Why do you get stuck in a mental rut? Is regret necessarily a bad thing? What is your brain’s chief motivator?

Michael Platt’s research on how the brain makes decisions in uncertain and socially complex environments has led to some surprising findings related to these questions.

“Our research shows that our brains are extremely well-adapted to finding rewards, overcoming uncertainty, exploring new options despite the risks, learning from regret, and dealing with others,” said Platt, director of the Duke Institute for Brain Sciences (DIBS) and professor of neurobiology.

“In fact, the human brain looks like an optimal toolkit for navigating a dynamic, physically-challenging and socially complex world.”

Platt and other DIBS faculty and students will lead a session at Duke Forward in Philadelphia on May 16 on the connections between body, brain, and mind.

Here, Platt shares four ways the brain has evolved to cope with our environments—and how that may ultimately help us make better decisions.
 

1. Our brains are wired for reward.

Human, monkey, bird, or butterfly. All animals need food, water, and shelter, and most need to find mates. When we seek and obtain these vital resources we experience “reward.”

Not surprisingly, our brains are wired to find rewards and to identify the cues that predict them. It’s well-known that certain brain circuits—especially those associated with the chemicals dopamine and serotonin—drive us to seek rewards. Yet it’s also becoming increasingly clear that, actually, almost every part of the brain is sensitive to reward.

How we perceive the world, what we learn and remember, and how we act all depend on our expectations for reward. And the brain areas and circuits that let us perceive, learn, remember, and move collectively drive us towards rewards and away from punishment.

When these mechanisms fail, we may suffer disruptions in our ability to see what’s rewarding, learn or remember what was rewarding in the past, or act appropriately. For example, people with disorders that affect dopamine or serotonin signaling like Parkinson’s disease and depression often have trouble learning what rewards and motivates behavior.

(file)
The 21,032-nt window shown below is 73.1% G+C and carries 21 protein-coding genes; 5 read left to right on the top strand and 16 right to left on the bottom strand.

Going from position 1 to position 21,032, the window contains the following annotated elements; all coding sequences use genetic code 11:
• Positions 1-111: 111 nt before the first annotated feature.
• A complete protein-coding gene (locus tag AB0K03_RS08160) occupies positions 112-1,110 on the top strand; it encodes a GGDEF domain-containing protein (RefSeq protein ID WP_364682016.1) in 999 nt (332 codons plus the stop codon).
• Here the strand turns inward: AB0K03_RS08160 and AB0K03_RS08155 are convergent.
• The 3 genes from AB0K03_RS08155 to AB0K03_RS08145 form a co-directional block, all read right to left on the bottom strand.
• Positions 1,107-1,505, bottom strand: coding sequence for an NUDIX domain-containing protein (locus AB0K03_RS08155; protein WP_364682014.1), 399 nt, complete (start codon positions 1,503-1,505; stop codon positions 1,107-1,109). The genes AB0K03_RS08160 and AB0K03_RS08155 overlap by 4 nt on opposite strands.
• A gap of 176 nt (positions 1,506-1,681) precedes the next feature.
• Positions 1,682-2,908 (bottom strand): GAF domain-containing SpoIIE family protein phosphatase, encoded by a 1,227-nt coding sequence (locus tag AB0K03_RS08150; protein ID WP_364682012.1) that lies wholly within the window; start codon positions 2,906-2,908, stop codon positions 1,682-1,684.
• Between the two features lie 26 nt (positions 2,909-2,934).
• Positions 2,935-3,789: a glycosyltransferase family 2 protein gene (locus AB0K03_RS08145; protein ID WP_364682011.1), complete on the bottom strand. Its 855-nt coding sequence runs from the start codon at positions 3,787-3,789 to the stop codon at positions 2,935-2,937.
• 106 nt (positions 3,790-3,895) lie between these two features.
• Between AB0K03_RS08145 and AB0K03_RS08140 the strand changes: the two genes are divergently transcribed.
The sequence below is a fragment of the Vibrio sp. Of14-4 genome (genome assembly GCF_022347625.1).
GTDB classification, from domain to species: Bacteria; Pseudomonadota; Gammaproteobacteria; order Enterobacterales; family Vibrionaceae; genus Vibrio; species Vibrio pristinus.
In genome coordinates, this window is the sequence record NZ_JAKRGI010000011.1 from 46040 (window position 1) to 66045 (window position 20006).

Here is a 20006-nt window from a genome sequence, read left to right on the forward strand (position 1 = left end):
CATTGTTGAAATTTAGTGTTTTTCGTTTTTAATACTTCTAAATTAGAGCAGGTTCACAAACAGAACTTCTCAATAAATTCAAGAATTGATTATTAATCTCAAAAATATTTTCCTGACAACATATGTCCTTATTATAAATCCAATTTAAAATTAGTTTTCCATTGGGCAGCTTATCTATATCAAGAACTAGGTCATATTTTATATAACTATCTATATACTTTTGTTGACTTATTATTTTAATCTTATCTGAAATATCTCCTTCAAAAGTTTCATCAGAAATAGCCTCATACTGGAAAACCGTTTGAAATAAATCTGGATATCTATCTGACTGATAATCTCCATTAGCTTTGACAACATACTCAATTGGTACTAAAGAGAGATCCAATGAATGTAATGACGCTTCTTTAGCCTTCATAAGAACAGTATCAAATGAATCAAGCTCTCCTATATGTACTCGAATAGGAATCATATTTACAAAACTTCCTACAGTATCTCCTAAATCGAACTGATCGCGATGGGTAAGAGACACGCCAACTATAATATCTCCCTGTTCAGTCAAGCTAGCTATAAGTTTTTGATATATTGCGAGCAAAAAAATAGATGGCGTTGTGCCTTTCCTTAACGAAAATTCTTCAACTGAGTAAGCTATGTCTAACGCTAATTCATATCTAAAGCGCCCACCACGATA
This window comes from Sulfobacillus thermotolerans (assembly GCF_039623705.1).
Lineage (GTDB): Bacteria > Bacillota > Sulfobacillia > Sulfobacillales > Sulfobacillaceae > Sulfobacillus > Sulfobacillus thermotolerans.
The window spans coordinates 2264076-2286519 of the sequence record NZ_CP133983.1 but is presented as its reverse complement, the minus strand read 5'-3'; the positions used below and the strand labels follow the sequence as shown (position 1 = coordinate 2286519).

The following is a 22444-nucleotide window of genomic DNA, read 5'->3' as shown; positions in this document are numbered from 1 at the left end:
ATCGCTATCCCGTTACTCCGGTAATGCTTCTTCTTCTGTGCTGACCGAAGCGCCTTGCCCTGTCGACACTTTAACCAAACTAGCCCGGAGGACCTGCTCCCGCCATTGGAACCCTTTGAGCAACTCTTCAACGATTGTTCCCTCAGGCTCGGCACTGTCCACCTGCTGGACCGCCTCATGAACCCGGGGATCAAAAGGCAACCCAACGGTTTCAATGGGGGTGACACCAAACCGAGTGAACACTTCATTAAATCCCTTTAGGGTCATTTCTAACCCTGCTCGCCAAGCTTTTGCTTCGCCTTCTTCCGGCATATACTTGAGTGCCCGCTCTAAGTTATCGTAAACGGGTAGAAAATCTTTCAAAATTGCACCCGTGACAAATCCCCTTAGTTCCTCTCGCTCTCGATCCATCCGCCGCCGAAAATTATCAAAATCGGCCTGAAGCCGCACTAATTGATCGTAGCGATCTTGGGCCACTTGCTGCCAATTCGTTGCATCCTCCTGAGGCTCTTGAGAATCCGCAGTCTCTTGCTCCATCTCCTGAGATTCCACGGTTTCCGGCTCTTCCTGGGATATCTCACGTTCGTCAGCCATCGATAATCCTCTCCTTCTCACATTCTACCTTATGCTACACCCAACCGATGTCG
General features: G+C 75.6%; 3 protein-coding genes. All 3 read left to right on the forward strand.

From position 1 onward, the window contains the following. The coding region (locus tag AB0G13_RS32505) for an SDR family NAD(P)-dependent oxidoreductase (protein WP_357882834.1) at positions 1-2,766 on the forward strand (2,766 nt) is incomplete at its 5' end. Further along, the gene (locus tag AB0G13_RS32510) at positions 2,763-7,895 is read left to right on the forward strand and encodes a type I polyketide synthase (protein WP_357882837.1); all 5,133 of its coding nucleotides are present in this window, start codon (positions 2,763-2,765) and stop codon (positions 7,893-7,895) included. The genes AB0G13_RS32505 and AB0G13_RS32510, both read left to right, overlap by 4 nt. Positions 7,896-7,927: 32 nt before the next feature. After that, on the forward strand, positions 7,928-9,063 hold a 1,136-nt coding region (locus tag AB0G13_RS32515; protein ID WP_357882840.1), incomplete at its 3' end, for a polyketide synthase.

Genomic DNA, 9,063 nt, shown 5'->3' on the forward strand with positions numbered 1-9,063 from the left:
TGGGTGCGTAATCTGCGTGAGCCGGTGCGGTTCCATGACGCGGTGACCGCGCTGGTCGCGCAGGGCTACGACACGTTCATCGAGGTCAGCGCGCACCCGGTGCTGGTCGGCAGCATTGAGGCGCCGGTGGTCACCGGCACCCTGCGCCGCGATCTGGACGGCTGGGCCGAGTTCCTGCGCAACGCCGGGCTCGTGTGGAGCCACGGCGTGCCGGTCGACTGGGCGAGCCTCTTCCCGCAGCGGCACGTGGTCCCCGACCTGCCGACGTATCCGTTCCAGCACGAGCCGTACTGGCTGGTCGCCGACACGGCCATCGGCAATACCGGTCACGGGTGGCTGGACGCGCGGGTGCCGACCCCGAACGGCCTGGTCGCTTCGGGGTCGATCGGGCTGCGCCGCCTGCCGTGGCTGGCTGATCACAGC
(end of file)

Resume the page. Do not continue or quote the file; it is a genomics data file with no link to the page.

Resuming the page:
2. Our brains drive us to explore.

Rewards are terrific for getting us to repeat behaviors. Unfortunately, rewards can also keep us stuck in a rut, unable to branch out and explore new alternatives.

Recent work from our lab and others has shown that there are circuits in our brains that drive us to explore by overcoming the seduction of a small but sure reward. What’s really interesting is that these circuits are particularly responsive when the environment is new and thus outcomes are unpredictable. Trying out new options may be risky, but doing so is the only way to learn about the value of the options confronting us.

In fact, the circuits we and others have identified as being important for exploration also seem critical for creativity and innovation because they are inhibited by performing rote, well-rehearsed actions.

Tip of the day: Neuroscience data shows that if you want to be creative you may need to stop focusing on the problem at hand and do a little day-dreaming.

3. Our brains use regret to make better future decisions.

We all tend to think that regret is a bad thing. It certainly feels bad, and we associate regret with failure.

Recent findings in neuroscience, however, show that regret is critical for learning about the environment. In particular, regret—and its more formal mathematical cousin counterfactual reasoning—help us to identify when we could have done better if we’d acted differently. It turns out that our brains, and the brains of other animals like monkeys, have specific areas devoted to identifying the outcomes of the actions we didn’t take.

Mathematical models show that regret and other counterfactual information are crucial for rapid learning and making better decisions in the future. Unfortunately, regret can also hijack the brain to change behavior even when the environment is completely random.

4. The default mode of our brains is social.

People are fundamentally social—and our brains reflect that. There are specific brain circuits that identify individuals around us, who they are, their states of mind, and possible intentions. These areas feed into others that assess the value of acting in different ways with regard to others around us.

Several brain areas appear to have evolved specifically to deal with other individuals. These areas allow us to empathize with them, guide cooperation, and learn from their experiences. Amazingly, other highly social animals like monkeys have the same specializations. Maybe there’s much more to the aphorism “monkey see, monkey do” than we previously realized!